Bollywood is a culture for most of the people in this country and this culture is on more occasions than one, problematic. It doesn’t to be stressed how stereotypes on colour, states and even disabilities have existed in B-town’s ‘family-oriented’ films.

From Tusshar Kapoor’s speech disability in the Golmaal franchise to mocking portrayals of disabilities in Sajid Khan films, differently-abled people have been used as laughing stock in Bollywood flicks.

One might argue that these are just ‘no brainer’ entertainers for the masses and hence, shouldn’t be taken seriously. However, this very argument is why we should be concerned with such portrayals. If the masses are just taught to sympathise or chuckle at the plight of the disabled, then the struggle for equality is really taking a step back.

Dr Atanu Mohipatra remarks, “Portrayal of disability in films swings primarily between two extremes –pity, fun, caricaturing, sympathy, and awesome heroism are at one end of the spectrum while discrimination, coping-up, emotional swings and aspirations of the human soul are at the other end.”

Still, with a new wave of cinema all over the country, the picture is slightly getting better. Filmmakers are focusing on representing more physical and mental disorders and disabilities. Dyslexia has become a term that more and more Indian people know now because of Aamir Khan’s Taare Zameen Par.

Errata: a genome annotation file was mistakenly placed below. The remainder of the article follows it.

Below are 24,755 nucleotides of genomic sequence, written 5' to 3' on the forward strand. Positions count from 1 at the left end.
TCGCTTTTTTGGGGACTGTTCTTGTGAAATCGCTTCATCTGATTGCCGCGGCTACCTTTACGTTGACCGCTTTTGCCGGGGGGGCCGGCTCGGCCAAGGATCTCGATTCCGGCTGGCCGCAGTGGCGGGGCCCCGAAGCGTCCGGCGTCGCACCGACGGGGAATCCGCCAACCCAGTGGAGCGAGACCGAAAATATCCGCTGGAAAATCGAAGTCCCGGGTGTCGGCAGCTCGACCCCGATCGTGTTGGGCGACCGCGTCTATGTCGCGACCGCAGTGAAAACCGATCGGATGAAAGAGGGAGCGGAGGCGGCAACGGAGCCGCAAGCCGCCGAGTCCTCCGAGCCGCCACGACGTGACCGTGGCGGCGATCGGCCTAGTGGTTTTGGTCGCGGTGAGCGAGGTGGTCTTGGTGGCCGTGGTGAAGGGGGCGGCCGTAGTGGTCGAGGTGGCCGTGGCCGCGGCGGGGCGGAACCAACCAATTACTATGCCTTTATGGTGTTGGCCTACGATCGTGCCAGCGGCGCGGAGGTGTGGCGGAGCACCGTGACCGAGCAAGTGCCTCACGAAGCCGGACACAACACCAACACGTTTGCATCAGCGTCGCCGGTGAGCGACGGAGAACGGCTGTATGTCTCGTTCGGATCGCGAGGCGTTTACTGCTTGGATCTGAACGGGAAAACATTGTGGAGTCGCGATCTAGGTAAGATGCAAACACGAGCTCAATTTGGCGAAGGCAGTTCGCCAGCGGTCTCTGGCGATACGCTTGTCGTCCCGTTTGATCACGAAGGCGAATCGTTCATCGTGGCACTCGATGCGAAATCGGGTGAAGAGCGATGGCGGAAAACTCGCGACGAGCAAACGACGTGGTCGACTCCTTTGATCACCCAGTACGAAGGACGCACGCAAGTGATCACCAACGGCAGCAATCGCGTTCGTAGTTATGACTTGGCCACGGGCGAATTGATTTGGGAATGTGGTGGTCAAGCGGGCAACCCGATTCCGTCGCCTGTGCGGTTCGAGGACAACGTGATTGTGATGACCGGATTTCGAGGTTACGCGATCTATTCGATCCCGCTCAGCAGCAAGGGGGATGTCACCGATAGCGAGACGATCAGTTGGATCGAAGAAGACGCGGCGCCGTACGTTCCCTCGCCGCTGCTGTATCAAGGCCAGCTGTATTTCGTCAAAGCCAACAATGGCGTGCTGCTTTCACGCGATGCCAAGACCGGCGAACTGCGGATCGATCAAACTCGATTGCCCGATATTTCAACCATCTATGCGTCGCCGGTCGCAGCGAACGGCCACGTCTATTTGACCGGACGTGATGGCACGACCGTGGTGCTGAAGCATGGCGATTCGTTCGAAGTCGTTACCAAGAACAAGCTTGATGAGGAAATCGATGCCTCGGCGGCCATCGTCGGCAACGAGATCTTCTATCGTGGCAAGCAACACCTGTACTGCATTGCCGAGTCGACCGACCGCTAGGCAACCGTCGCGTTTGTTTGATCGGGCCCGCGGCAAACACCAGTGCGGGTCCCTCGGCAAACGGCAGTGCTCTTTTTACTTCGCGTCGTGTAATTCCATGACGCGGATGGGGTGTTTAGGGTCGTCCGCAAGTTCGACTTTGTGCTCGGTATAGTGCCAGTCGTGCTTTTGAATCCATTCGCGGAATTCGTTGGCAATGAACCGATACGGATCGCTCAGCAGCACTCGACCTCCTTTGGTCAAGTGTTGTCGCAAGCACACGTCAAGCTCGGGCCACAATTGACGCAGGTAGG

Barfi has a deaf protagonist. Shah Rukh portrays a man with Asperger’s in Karan Johar’s My Name is Khan (a director with otherwise quite a share of problematic content). Black has its Helen Keller-Anne Sullivan types relationship between Rani Mukherji and Amitabh Bacchan. While the arthouse scene in India already has had sensitive and well-researched content on disabilities (Margharita with a Straw being a recent example), the movies mentioned before should be considered too as they are made to appeal to the mainstream.

Again, the perspective of a differently-abled person from a non-disabled person might differ on matters. The critically acclaimed film Haider has the lead character avenge the death of his father by killing his uncle. At the end, when his uncle is caught in an explosion and loses his legs, Haider doesn’t kill him. He just leaves him to drag his own body and it’s assumed that the uncle suffers a torturous death.

Here again, matters get complex as there are high chances that writer Vishal Bhardwaj meant no offence to amputees and wanted to put this end as a part where the antagonist gets what he deserves. But then, an acquaintance of mine on further viewing found this to be a little insensitive as if the scene tells us that losing one’s legs is worse than death. There is no coherent solution but such questions to analyse films do show that attitudes can change.

As Riddhi Satti, a member of Glass Eye, the film society of Gargi College concludes it well, ‘The rise of representation of disabilities in movies is nice but then it depends on the content. It should be sensitive and should not romanticise disabilities at the same time and should basically cover how it’s important it is for us to normalise disabilities…’.


Featured Image Credits- IMDB

Shaurya Singh Thapa

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A visually impaired M.Phil. aspirant, named Vaibhav Shukla could not sit for the entrance exam on Wednesday after he missed his train at Unnao when the people in the coach reserved for people with disabilities did not open the door for him.

The student had opted to travel by the Gorakhdham Express and accordingly reached Unnao station. However, when he went to the coach reserved for the disabled, he found the doors locked.